This would all make Mr. Melville smile, I think, the mixture here of lived experience and mediated experience and experience of others’ experience.  Oh, he sailed the seas, but then he cribbed so much of what inspired him from the books he voyaged in, as well, and from other adventurers’ stories. He took what he needed and was concerned with the deeper truth he saw in it, not primarily its supposed “authenticity.”

Anyway, this is a dangerous strategy: are you mythologizing or aggrandizing mundane life? Are you making specious, superficial, fragmented demands on decontextualized narratives? Are you, most important, boring me with your life? I think this story (and this book) avoids those pitfalls. So much here is about orientation: the self on the earth, the individual to the history, the human in nature. The wanderer to home. Way back when, we learned that the author wanted to “live a biblical life” (note that lower-case b) and a “prophetic life in conjunction with another.” Religion is very important throughout; the simmering Christianity of the South is all over this book, the relationship of earth to deity; but God does not seem nearly as important to Tevis as his cast of characters, and the lyrical words his prophets were inspired to write.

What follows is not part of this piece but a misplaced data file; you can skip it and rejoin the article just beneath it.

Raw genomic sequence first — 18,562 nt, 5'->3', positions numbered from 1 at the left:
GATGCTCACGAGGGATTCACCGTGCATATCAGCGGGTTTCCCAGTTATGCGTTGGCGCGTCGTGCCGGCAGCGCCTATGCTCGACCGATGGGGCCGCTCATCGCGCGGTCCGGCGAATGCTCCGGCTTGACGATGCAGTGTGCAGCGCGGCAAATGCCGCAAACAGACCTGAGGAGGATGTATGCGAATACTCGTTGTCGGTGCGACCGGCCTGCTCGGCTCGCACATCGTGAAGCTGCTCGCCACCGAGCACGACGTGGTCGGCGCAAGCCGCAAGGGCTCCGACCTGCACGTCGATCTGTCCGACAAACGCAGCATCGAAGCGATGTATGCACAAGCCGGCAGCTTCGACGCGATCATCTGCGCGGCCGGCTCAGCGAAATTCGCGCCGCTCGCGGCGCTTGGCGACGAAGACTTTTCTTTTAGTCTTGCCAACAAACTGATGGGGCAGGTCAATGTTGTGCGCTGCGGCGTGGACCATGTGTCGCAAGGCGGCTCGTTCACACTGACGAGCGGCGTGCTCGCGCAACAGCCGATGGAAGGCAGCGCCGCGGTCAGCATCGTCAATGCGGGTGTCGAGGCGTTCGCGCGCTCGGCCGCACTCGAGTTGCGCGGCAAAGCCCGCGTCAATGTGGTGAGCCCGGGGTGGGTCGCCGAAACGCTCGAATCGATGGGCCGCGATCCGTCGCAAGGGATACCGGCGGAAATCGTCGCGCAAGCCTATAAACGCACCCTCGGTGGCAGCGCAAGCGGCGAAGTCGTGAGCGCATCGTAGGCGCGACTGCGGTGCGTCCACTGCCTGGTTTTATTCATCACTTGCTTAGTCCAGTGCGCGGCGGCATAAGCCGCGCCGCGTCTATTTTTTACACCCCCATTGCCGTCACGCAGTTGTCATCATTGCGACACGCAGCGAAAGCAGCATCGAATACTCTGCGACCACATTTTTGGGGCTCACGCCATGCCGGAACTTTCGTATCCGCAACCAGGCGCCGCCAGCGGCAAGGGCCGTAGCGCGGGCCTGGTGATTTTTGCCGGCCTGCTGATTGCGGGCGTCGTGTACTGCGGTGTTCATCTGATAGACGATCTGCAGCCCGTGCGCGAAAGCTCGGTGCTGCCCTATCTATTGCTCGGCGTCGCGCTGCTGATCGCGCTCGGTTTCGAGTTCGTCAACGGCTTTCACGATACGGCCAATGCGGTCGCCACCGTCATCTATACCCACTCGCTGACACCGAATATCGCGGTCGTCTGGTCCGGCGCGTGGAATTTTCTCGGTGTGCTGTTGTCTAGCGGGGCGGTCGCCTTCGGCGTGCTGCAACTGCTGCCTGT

Bedrock concerns, all. The balance in the prose and the narrative between the colloquial and the heightened (pseudo-biblical) seems right, here. I don’t know: it’s silly to parse these things, sometimes. We’re talking art here. It works or it doesn’t. Here it works.

Laying My Vengeance Upon Thee

March 7, 2008 § 4 Comments

Now reading: The Confessions of Nat Turner.

**Reading next: E.M. Forster, A Passage to India.**